[personal profile] ganainm
Who else was surprised to see Judge Vaughan R. Walker quote Justice Antonin Scalia in his Prop. 8 decision? Scalia's no friend of same-sex marriage. Citing him in a decision like that is like citing Richard Dawkins in a sermon.

To me it looks like a legal poke in the ribs.

Near the middle of Walker's decision, he quotes Scalia's dissent in Lawrence v Texas (2003), in which the Supreme Court overturned Texas's law against sodomy:

"If moral disapprobation of homosexual conduct is 'no legitimate state interest' for purposes of proscribing that conduct . . . what justification could there possibly be for denying the benefits of marriage to homosexual couples exercising 'the liberty protected by the Constitution'?"

Scalia is not being agreeable here. Far from it: he is dissenting, bitterly and sarcastically. He has no problem with homosexuals, he says, but he also has no problem with laws against consensual acts, even in private, on the basis of "moral disapprobation." In dire tones -- just before the sentence Walker quotes -- he reflects on Canada's then-recent legalization of same-sex marriage and says, "Today's decision dismantles the structure of constitutional law that has permitted a distinction to be made between heterosexual and homosexual unions, insofar as formal recognition in marriage is concerned."

Back in 2003, Walker could not have known he would preside over the challenge to Prop. 8, so I'm sure he didn't read that and think, "Yes, it does!" But in writing his decision in the Prop. 8 case, he may have been delighted to find a virtual road map to the legalization of same-sex marriage laid out for him by one of its opponents; and he must have allowed himself at least a chuckle when he quoted Scalia's rhetorical question. He was seizing one of the enemy's guns and turning it against him.

Date: 2010-08-14 03:15 pm (UTC)
From: [identity profile] cakmpls.livejournal.com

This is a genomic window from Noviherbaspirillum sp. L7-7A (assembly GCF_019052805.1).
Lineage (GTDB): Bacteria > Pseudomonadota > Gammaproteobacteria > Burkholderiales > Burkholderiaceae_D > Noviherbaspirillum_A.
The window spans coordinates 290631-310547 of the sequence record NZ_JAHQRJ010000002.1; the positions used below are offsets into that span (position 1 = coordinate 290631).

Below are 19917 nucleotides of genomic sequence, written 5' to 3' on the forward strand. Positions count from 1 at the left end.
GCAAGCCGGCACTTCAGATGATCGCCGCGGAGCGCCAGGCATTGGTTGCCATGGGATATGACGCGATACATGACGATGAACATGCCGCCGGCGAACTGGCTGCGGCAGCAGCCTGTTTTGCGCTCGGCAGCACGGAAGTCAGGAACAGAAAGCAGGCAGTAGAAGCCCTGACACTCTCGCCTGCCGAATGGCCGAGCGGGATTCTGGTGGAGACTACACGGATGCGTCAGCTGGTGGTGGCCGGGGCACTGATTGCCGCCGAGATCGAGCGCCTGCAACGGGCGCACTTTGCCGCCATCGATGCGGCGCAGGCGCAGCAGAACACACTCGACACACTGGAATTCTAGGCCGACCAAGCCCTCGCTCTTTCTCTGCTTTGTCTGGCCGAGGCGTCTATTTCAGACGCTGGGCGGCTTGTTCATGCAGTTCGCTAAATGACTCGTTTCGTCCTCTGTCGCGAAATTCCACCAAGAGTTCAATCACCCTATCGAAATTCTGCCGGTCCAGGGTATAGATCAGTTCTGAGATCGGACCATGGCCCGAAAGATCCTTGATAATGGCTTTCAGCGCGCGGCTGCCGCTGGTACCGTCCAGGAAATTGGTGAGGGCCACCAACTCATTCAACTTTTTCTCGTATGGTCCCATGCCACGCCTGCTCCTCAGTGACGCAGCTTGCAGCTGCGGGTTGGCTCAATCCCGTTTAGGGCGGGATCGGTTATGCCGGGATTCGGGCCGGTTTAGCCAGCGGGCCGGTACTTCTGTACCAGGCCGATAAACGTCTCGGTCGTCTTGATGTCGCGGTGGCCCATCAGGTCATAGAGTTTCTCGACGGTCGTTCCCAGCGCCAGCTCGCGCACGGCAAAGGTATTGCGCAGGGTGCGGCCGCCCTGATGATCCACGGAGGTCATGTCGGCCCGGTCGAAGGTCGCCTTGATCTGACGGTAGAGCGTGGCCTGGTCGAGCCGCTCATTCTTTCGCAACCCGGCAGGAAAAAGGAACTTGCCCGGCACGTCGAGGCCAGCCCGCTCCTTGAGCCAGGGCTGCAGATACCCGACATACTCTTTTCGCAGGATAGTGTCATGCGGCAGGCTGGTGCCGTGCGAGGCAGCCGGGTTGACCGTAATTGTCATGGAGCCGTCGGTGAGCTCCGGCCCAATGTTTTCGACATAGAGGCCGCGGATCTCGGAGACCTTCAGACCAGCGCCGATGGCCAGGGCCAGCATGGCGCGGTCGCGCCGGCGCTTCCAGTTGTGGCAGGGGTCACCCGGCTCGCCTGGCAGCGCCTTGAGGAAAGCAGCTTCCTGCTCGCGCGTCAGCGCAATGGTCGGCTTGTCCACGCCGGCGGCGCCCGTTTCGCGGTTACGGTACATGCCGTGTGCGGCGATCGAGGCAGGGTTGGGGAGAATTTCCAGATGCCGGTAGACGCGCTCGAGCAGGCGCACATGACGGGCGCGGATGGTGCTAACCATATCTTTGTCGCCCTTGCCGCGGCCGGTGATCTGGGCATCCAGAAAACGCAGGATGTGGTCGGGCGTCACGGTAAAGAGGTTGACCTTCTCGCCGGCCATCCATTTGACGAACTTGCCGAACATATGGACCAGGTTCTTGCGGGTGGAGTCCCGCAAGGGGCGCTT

Thanks for pointing this out!!

Date: 2010-08-14 04:10 pm (UTC)
ext_85396: (Default)
From: [identity profile] unixronin.livejournal.com
Scalia is not being agreeable here. Far from it: he is dissenting, bitterly and sarcastically. He has no problem with homosexuals, he says, but he also has no problem with laws against consensual acts, even in private, on the basis of "moral disapprobation." In dire tones -- just before the sentence Walker quotes -- he reflects on Canada's then-recent legalization of same-sex marriage and says, "Today's decision dismantles the structure of constitutional law that has permitted a distinction to be made between heterosexual and homosexual unions, insofar as formal recognition in marriage is concerned."
"ZOMGZ0RS!!!1!eleventy!  This would stop us from TEH DISCRIMINATION against TEH GHEY!"

I have yet to hear any RATIONAL explanation from any opponent of gay marriage. It always comes down to fear, or "But then we won't be better than them any more", or "BUT GOD SAYS IT"S WRONG!" "Where?" "IN THE BIBLE!" "OK, where exactly in the Bible?" "[mumble, prevaricate]"

Date: 2010-08-14 06:58 pm (UTC)
From: [identity profile] hitchhiker.livejournal.com
i missed that :) nice dig indeed

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Gan Ainm

September 2010

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